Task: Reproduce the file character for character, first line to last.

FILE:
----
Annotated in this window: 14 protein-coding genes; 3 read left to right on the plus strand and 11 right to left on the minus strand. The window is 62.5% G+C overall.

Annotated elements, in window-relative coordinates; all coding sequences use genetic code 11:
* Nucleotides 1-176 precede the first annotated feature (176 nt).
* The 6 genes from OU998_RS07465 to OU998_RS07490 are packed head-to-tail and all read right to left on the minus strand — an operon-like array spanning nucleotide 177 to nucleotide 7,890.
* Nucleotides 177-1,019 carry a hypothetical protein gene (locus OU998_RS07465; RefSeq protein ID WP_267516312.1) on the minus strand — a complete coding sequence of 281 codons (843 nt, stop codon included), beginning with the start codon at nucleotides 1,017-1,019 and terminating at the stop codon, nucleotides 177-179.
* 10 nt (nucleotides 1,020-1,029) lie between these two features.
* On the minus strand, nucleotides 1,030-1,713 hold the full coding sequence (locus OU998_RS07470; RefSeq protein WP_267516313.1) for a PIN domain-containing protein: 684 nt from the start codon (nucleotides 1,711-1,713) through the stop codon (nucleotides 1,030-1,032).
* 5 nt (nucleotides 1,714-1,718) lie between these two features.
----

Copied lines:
Annotated in this window: 14 protein-coding genes; 3 read left to right on the plus strand and 11 right to left on the minus strand. The window is 62.5% G+C overall.

Annotated elements, in window-relative coordinates; all coding sequences use genetic code 11:
* Nucleotides 1-176 precede the first annotated feature (176 nt).
* The 6 genes from OU998_RS07465 to OU998_RS07490 are packed head-to-tail and all read right to left on the minus strand — an operon-like array spanning nucleotide 177 to nucleotide 7,890.
* Nucleotides 177-1,019 carry a hypothetical protein gene (locus OU998_RS07465; RefSeq protein ID WP_267516312.1) on the minus strand — a complete coding sequence of 281 codons (843 nt, stop codon included), beginning with the start codon at nucleotides 1,017-1,019 and terminating at the stop codon, nucleotides 177-179.
* 10 nt (nucleotides 1,020-1,029) lie between these two features.
* On the minus strand, nucleotides 1,030-1,713 hold the full coding sequence (locus OU998_RS07470; RefSeq protein WP_267516313.1) for a PIN domain-containing protein: 684 nt from the start codon (nucleotides 1,711-1,713) through the stop codon (nucleotides 1,030-1,032).
* 5 nt (nucleotides 1,714-1,718) lie between these two features.